We are generally trying to make the central corridor more competitive and attractive...Presently, over 75 per cent of our total imports and exports pass through Dar es Salaam port.
Despite the achievements, there are still many NTBS along the corridor. What are you doing to eliminate them?
With the guidance of the Heads of State, we are working to expand the mandate of the council so it can handle a wide range of issues concerning trade and investment among member countries. We want to see it become an organisation that is not only facilitating in terms of advocacy but also playing a critical role in the infrastructure network planning across the corridor.
This is because we cannot talk about none tariff barriers without talking about other structural agencies, like police, customs, revenue authorities and immigration bodies.
Therefore our role as a corridor is to upgrade existing infrastructure and invest in new networks to make the corridor more competitive.
We want to move fast and take all necessary measures for the expeditious movement of traffic and for the avoidance of unnecessary delays in the movement of goods in transit through their territories
What is being done to implement one-stop border posts along the route?
The idea of creating one-stop border posts is one of the priorities of the agency because the initiative can significantly reduce the time and cost of transport along the route.
We have already established one at Rusomo and Nemba borders; we are in the process of setting up others at Kacyaru and Rusizi. Ruhwa, Kagitumba and Ngoma one-stop border posts are now operational.
We are currently looking at creating more one-stop border posts to further ease the way of doing business.
With one-stop border posts, instead of going through clearing procedures at two stations, we have customs officers from both sides share one office so they handle it at once.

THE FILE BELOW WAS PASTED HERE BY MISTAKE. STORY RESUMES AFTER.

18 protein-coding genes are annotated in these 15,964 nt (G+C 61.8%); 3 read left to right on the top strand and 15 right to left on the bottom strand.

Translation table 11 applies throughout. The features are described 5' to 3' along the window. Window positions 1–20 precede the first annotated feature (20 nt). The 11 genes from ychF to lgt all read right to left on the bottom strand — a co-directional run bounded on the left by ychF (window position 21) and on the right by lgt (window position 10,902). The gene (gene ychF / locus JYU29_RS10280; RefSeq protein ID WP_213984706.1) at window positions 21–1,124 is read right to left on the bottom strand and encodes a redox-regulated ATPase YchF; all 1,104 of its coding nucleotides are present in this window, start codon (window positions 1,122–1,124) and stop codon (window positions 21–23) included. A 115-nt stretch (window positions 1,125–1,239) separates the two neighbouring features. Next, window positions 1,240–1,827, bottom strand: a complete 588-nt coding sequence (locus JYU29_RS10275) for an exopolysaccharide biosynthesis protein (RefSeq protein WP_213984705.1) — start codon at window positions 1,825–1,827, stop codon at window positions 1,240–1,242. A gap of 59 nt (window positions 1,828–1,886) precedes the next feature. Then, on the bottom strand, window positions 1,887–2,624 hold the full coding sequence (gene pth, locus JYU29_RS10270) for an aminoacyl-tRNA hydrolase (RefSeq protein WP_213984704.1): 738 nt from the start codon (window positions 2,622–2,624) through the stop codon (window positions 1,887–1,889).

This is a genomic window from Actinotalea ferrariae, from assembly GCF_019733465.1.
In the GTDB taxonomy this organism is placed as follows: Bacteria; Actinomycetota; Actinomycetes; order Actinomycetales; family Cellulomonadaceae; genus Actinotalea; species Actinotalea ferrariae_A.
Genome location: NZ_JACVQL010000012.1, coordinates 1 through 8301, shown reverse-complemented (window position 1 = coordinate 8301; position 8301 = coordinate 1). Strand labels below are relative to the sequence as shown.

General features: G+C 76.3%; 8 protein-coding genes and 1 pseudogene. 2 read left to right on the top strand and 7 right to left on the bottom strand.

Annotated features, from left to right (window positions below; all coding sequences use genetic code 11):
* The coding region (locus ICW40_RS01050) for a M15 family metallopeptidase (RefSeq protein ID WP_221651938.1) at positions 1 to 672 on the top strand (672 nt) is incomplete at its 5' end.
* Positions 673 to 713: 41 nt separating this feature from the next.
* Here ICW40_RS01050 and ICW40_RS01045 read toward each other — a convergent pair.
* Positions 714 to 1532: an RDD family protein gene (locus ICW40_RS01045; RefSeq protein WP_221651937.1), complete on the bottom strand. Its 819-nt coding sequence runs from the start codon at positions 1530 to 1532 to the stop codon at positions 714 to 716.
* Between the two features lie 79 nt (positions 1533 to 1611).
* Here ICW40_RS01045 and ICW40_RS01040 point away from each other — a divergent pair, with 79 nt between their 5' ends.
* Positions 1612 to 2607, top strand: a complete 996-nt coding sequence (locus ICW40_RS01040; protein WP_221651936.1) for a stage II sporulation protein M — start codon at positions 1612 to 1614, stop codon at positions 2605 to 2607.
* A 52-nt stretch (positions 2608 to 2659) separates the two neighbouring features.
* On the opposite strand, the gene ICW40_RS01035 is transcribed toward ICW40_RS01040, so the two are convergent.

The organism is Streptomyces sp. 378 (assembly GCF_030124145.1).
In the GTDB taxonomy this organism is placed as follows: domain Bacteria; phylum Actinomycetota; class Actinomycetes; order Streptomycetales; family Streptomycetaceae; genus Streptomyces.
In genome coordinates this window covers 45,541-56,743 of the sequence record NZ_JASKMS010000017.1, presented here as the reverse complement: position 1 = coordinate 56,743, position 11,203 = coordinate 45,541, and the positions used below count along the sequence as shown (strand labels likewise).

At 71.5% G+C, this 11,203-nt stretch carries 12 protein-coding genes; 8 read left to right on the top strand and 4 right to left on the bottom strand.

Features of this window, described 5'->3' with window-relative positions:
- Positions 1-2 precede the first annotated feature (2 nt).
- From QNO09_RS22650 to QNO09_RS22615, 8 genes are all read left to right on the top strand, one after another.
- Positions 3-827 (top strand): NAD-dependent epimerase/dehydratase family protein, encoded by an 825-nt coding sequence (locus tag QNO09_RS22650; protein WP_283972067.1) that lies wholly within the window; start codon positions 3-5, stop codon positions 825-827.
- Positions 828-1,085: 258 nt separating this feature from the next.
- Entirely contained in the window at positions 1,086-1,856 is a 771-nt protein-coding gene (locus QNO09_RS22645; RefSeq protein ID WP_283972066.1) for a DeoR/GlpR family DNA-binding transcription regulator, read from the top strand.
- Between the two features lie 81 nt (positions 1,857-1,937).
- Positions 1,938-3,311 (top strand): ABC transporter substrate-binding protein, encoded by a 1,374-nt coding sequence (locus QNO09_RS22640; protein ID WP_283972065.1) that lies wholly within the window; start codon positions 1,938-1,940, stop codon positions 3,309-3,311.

Member countries are in advanced stages of establishing a railway line across the region. How do you see the project driving cross-border trade among member states?
The railway line project is essential for us to be able to reduce transport costs. Railway transport is the only way we can be able to significantly reduce transport costs and make the corridor economically viable and attractive to the private sector.
What progress have you made so far in implementing the project?
The major line, from Dar es Salaam through Isaka, which is key to the project, is already in place. However, we are currently calling for the upgrading of the existing line to standard railway gauge before it is extended to other member states.
The government of Tanzania and development partners, including the World Bank, have already committed to rehabilitate the existing railway line as we work on the remaining segment.
Also, Tanzania and the African Development Bank (AfDB) we are working on the project from Dar es Salaam through Isaka to Musoganti. Many actors have already expressed interest to invest in the project and, currently, clarifying any issues concerning terms of reference.
We talking of linking all member countries up the Eastern DRC. When it is finally implemented, it will be a huge milestone and critical to the region’s growth. That’s why we must move fast and implement the projected by 2020.